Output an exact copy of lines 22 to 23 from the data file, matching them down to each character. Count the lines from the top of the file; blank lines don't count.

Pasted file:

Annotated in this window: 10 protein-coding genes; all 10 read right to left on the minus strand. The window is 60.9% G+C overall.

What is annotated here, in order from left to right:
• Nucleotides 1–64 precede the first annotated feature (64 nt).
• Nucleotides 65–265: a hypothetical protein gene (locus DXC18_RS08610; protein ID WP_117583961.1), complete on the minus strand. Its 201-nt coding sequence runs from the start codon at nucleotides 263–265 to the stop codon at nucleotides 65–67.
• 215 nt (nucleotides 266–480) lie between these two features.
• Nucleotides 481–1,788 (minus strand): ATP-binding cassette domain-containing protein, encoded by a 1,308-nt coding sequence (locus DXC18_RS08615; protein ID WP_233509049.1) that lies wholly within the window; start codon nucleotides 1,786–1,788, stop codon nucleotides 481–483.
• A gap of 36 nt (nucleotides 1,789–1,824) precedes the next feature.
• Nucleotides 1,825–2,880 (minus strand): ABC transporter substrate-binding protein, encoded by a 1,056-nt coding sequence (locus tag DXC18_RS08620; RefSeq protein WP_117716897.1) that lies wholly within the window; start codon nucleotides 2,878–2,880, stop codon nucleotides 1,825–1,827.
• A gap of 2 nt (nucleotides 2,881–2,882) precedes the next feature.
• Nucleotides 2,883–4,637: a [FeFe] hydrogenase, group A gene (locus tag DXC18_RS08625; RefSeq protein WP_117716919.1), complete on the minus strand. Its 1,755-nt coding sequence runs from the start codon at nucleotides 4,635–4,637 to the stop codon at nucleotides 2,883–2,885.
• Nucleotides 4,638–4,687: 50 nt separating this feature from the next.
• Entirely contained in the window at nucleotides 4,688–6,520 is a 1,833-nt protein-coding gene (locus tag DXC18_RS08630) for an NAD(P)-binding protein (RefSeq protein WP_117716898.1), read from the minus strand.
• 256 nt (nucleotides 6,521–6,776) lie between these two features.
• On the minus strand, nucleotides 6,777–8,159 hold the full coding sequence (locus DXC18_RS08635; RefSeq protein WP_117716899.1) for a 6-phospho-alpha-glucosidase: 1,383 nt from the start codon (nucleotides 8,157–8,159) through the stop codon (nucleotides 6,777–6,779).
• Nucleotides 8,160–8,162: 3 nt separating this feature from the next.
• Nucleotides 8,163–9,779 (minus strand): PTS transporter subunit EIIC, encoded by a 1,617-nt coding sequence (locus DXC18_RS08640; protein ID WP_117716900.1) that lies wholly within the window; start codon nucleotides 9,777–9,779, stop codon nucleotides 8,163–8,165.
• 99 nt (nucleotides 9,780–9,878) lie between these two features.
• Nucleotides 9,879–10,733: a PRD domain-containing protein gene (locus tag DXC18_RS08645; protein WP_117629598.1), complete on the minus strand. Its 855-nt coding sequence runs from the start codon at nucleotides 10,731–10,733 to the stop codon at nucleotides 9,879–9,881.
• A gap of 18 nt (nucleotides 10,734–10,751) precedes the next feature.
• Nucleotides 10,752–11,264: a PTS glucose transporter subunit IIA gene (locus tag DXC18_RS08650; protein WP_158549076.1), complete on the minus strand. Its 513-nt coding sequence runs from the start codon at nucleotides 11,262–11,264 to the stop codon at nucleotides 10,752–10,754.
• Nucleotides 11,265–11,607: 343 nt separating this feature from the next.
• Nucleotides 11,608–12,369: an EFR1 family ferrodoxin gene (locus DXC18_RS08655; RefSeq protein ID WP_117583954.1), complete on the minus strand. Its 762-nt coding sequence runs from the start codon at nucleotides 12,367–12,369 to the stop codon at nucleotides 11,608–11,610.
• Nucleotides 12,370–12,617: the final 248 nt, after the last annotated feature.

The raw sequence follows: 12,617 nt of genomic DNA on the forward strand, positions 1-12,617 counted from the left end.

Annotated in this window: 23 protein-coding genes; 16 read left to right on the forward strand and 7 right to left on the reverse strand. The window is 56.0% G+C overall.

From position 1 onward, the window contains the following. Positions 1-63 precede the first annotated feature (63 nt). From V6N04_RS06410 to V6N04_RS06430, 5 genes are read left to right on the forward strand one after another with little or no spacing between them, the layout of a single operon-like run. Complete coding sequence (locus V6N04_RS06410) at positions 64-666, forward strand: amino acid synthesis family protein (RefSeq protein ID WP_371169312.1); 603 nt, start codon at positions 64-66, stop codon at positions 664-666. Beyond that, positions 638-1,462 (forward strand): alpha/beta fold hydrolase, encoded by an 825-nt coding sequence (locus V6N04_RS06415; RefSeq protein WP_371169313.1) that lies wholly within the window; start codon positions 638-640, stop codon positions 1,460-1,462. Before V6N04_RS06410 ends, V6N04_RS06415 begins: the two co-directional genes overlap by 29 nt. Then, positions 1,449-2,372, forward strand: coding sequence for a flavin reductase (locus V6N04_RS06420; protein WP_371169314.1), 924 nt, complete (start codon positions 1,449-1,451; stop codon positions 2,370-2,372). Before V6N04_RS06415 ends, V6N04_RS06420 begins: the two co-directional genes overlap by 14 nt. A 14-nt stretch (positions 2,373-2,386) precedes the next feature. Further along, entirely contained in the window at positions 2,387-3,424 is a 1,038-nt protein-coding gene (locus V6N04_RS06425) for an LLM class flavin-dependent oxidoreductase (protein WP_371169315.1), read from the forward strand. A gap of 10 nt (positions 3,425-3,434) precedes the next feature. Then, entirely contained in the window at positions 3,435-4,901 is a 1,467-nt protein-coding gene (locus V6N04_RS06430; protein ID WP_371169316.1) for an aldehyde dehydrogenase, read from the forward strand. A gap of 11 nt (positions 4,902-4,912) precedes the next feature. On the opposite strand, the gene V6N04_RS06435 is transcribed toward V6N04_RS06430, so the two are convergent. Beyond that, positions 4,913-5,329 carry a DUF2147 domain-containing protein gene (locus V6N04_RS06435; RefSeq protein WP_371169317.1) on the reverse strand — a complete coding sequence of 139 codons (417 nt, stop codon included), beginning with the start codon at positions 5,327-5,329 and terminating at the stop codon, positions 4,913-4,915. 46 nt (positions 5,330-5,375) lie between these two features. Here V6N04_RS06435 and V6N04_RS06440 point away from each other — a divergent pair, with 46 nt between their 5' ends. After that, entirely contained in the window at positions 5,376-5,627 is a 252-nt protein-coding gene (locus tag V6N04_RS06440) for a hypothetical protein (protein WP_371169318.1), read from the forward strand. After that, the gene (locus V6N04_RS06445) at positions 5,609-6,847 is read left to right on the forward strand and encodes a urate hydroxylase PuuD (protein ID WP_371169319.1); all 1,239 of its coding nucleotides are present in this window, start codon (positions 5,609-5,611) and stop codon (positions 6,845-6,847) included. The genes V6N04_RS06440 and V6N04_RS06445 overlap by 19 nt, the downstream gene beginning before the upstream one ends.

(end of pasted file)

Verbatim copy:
• Nucleotides 11,608–12,369: an EFR1 family ferrodoxin gene (locus DXC18_RS08655; RefSeq protein ID WP_117583954.1), complete on the minus strand. Its 762-nt coding sequence runs from the start codon at nucleotides 12,367–12,369 to the stop codon at nucleotides 11,608–11,610.
• Nucleotides 12,370–12,617: the final 248 nt, after the last annotated feature.